Experience Mars With New Online Tools To Celebrate Curiosity's Birthday

Images from both cameras of the Mastcam on NASA's Curiosity Mars Rover shows diverse geological textures on Mount Sharp. NASA.

It’s a sad existence when you’re a rover on Mars. Your twin stopped talking five years ago but you continue your mission of beaming information about Mars back to your home planet, hoping a control center will send word for your eventual return one day.

Once a year on August 6, the anniversary of its arrival on Mars, Curiosity sings Happy Birthday to itself.

Curiosity’s Sample Analysis on Mars (SAM) instrument was programmed by NASA scientists to vibrate at frequencies that match the simple notes of the well-known birthday song.

Ordinarily, this vibration is used to filter samples of Mars dirt. But for a brief few moments, Curiosity can enjoy the sounds of itself playing Happy Birthday. Then it’s back to work!

Launched in 2012, Curiosity has discovered much about Mars in its three years on the Red Planet. Here are its top six discoveries:


Top Six Science Discoveries from NASA's Curiosity Rover. NASA.

Want to live the life of a rover but can’t afford the $2.5 billion price tag? NASA has created two new online tools for us Earth-dwellers to enjoy Curiosity’s unique view of Mars.

Experience Curiosity is a virtual reality world especially created by NASA for the rover’s third birthday. Combining dozens of photographs taken by the rover’s Mars Hand Lens Imager (MAHLI), these high-resolution images of life on Mars provide an immersive adventure for all.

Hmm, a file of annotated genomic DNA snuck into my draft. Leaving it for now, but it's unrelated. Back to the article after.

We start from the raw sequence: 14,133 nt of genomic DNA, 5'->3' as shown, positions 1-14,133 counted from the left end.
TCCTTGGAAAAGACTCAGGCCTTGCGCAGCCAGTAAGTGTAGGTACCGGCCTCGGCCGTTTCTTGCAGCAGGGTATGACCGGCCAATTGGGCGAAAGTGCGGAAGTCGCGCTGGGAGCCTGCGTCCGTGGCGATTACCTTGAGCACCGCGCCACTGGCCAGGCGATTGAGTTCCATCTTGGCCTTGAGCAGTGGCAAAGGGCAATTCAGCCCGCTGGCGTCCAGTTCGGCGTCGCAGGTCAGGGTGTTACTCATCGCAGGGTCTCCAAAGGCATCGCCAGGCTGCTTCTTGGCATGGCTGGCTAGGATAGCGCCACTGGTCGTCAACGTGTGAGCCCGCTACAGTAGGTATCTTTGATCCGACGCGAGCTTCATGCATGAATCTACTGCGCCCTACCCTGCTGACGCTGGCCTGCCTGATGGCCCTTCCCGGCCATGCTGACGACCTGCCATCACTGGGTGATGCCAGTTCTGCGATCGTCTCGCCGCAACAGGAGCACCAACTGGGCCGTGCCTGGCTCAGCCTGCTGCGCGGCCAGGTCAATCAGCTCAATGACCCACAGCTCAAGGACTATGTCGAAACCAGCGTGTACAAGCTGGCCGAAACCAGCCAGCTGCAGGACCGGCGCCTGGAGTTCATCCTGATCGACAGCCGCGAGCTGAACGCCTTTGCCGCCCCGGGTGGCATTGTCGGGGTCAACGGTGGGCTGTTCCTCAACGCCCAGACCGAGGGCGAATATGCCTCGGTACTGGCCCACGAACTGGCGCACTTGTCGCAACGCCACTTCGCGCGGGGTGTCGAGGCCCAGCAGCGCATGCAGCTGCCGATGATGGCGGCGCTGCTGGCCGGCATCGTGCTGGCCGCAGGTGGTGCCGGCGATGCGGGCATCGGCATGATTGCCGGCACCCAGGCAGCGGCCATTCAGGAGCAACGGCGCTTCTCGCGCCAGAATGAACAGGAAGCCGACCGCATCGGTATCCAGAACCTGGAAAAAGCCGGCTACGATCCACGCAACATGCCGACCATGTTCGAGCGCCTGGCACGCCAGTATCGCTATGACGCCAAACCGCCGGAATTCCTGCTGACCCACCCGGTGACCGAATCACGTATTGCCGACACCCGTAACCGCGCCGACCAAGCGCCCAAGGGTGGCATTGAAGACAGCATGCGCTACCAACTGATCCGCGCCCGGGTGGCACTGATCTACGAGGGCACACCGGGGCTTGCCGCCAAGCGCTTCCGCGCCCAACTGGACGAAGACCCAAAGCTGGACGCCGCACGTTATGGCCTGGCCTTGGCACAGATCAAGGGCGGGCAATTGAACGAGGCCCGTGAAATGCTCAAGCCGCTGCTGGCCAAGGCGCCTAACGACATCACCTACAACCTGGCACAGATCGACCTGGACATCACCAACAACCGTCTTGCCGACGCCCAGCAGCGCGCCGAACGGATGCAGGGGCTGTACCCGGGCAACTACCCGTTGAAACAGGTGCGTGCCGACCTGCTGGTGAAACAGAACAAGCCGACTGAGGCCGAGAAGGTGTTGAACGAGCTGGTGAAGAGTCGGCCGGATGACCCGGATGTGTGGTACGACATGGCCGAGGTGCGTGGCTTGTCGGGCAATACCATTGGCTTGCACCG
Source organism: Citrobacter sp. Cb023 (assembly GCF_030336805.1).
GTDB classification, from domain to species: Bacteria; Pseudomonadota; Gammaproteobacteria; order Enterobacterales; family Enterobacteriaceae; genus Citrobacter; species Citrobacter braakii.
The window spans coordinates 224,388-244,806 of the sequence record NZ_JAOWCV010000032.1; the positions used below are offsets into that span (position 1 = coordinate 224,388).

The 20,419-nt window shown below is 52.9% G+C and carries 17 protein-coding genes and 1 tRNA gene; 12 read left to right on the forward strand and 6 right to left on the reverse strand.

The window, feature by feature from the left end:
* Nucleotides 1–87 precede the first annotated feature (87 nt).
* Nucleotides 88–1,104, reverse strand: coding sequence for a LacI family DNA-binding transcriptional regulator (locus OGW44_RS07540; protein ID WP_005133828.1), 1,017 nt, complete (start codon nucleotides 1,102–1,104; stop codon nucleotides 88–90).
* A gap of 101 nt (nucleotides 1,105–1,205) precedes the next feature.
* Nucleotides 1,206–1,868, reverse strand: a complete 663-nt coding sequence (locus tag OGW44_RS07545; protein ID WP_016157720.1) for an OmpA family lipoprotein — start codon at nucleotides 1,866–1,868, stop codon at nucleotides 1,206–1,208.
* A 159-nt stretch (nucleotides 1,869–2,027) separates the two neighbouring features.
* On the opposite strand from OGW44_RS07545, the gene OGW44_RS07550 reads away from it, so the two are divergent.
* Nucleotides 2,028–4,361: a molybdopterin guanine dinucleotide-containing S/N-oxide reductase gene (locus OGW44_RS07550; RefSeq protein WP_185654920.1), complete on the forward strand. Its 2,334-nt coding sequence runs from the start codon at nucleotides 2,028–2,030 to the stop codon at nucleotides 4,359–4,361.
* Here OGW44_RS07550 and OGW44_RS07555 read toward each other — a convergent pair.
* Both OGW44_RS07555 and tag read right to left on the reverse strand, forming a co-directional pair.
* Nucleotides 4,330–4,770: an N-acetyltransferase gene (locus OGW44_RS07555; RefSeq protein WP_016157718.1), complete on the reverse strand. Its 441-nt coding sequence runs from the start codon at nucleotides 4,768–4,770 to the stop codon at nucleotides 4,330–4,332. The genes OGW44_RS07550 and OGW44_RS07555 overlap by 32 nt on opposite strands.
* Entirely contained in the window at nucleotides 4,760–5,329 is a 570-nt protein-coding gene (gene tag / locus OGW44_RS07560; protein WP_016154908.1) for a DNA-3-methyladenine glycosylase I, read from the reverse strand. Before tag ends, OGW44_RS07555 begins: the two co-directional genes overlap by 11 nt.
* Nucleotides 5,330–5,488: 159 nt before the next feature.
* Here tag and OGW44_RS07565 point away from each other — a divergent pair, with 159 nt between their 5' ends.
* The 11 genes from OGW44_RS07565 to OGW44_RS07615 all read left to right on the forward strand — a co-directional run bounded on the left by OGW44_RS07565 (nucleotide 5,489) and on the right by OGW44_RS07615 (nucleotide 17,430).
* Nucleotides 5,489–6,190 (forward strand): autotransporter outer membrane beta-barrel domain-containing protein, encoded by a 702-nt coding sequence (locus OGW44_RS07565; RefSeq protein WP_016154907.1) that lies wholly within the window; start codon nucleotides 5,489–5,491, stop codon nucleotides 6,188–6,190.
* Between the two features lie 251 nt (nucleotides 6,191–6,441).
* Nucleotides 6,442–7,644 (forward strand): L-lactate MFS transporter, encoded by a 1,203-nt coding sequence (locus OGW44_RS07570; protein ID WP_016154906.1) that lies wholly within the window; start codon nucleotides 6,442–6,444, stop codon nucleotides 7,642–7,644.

"This tool has opened my eyes as to how we should first approach roaming on another world, and now the public can join in on the fun," said Jim Green, director of NASA's Planetary Science Division in Washington, in a statement. "Our robotic scientific explorers are paving the way, making great progress on the journey to Mars. Together, humans and robots will pioneer Mars and the solar system."

NASA also created Mars Trek, a succession of interactive maps, captured by orbiting spacecraft. Using analysis tools, intrepid Mars explorers (on Earth) can traverse the rocky terrain and learn more about the Red Planet. The topography of Mars can also be 3D printed, straight from the website.

Researchers from NASA are already using Mars Trek to find possible landing sites for the Mars 2020 rover.

“At three years old, Curiosity already has had a rich and fascinating life,” said Jim Erickson, project manager for the mission at JPL, in a statement. “This new program lets the public experience some of the rover’s adventures first-hand.”

Happy Birthday from Earth, Curiosity!

[H/T: NASA]

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